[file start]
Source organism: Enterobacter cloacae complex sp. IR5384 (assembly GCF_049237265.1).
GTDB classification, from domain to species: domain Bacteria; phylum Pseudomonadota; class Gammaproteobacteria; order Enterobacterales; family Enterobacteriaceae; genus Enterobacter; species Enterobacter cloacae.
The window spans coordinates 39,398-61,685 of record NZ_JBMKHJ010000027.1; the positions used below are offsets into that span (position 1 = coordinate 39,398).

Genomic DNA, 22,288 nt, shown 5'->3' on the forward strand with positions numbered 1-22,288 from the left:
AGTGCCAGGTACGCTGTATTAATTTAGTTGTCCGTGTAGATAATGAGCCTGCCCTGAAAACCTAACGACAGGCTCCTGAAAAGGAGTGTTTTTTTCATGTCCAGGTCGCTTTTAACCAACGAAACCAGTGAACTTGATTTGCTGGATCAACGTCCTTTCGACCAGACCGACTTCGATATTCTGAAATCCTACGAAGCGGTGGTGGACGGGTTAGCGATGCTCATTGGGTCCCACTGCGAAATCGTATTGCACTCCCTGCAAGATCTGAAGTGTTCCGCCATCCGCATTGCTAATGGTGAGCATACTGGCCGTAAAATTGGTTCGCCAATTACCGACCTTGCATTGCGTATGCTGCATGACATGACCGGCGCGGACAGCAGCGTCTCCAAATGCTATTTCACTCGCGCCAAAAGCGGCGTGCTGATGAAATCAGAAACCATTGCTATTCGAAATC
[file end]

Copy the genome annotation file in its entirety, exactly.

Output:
Source organism: Enterobacter cloacae complex sp. IR5384 (assembly GCF_049237265.1).
GTDB classification, from domain to species: domain Bacteria; phylum Pseudomonadota; class Gammaproteobacteria; order Enterobacterales; family Enterobacteriaceae; genus Enterobacter; species Enterobacter cloacae.
The window spans coordinates 39,398-61,685 of record NZ_JBMKHJ010000027.1; the positions used below are offsets into that span (position 1 = coordinate 39,398).

Genomic DNA, 22,288 nt, shown 5'->3' on the forward strand with positions numbered 1-22,288 from the left:
AGTGCCAGGTACGCTGTATTAATTTAGTTGTCCGTGTAGATAATGAGCCTGCCCTGAAAACCTAACGACAGGCTCCTGAAAAGGAGTGTTTTTTTCATGTCCAGGTCGCTTTTAACCAACGAAACCAGTGAACTTGATTTGCTGGATCAACGTCCTTTCGACCAGACCGACTTCGATATTCTGAAATCCTACGAAGCGGTGGTGGACGGGTTAGCGATGCTCATTGGGTCCCACTGCGAAATCGTATTGCACTCCCTGCAAGATCTGAAGTGTTCCGCCATCCGCATTGCTAATGGTGAGCATACTGGCCGTAAAATTGGTTCGCCAATTACCGACCTTGCATTGCGTATGCTGCATGACATGACCGGCGCGGACAGCAGCGTCTCCAAATGCTATTTCACTCGCGCCAAAAGCGGCGTGCTGATGAAATCAGAAACCATTGCTATTCGAAATC